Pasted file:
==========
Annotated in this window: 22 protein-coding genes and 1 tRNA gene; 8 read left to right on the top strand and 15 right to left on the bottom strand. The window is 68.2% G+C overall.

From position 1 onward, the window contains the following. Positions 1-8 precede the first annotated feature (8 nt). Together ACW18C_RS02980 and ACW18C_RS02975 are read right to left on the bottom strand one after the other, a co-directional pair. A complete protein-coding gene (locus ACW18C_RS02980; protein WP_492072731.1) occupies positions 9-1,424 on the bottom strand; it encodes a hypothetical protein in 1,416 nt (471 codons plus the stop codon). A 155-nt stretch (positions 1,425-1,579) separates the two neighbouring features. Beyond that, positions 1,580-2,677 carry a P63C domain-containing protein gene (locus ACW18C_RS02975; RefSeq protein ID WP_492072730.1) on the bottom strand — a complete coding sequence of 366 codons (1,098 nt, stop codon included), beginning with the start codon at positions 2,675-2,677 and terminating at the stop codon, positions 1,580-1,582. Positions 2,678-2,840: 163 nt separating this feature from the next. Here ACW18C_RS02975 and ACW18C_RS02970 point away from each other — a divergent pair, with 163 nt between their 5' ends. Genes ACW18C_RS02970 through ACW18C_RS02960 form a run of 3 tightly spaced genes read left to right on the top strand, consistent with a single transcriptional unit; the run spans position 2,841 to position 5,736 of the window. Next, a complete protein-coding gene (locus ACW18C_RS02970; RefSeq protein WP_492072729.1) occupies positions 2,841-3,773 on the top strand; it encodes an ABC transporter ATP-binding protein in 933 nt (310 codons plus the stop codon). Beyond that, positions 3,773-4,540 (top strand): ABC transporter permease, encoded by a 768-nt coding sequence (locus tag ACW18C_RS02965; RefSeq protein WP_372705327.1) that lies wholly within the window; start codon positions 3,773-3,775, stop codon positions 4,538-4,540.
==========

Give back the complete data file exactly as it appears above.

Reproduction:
Annotated in this window: 22 protein-coding genes and 1 tRNA gene; 8 read left to right on the top strand and 15 right to left on the bottom strand. The window is 68.2% G+C overall.

From position 1 onward, the window contains the following. Positions 1-8 precede the first annotated feature (8 nt). Together ACW18C_RS02980 and ACW18C_RS02975 are read right to left on the bottom strand one after the other, a co-directional pair. A complete protein-coding gene (locus ACW18C_RS02980; protein WP_492072731.1) occupies positions 9-1,424 on the bottom strand; it encodes a hypothetical protein in 1,416 nt (471 codons plus the stop codon). A 155-nt stretch (positions 1,425-1,579) separates the two neighbouring features. Beyond that, positions 1,580-2,677 carry a P63C domain-containing protein gene (locus ACW18C_RS02975; RefSeq protein ID WP_492072730.1) on the bottom strand — a complete coding sequence of 366 codons (1,098 nt, stop codon included), beginning with the start codon at positions 2,675-2,677 and terminating at the stop codon, positions 1,580-1,582. Positions 2,678-2,840: 163 nt separating this feature from the next. Here ACW18C_RS02975 and ACW18C_RS02970 point away from each other — a divergent pair, with 163 nt between their 5' ends. Genes ACW18C_RS02970 through ACW18C_RS02960 form a run of 3 tightly spaced genes read left to right on the top strand, consistent with a single transcriptional unit; the run spans position 2,841 to position 5,736 of the window. Next, a complete protein-coding gene (locus ACW18C_RS02970; RefSeq protein WP_492072729.1) occupies positions 2,841-3,773 on the top strand; it encodes an ABC transporter ATP-binding protein in 933 nt (310 codons plus the stop codon). Beyond that, positions 3,773-4,540 (top strand): ABC transporter permease, encoded by a 768-nt coding sequence (locus tag ACW18C_RS02965; RefSeq protein WP_372705327.1) that lies wholly within the window; start codon positions 3,773-3,775, stop codon positions 4,538-4,540.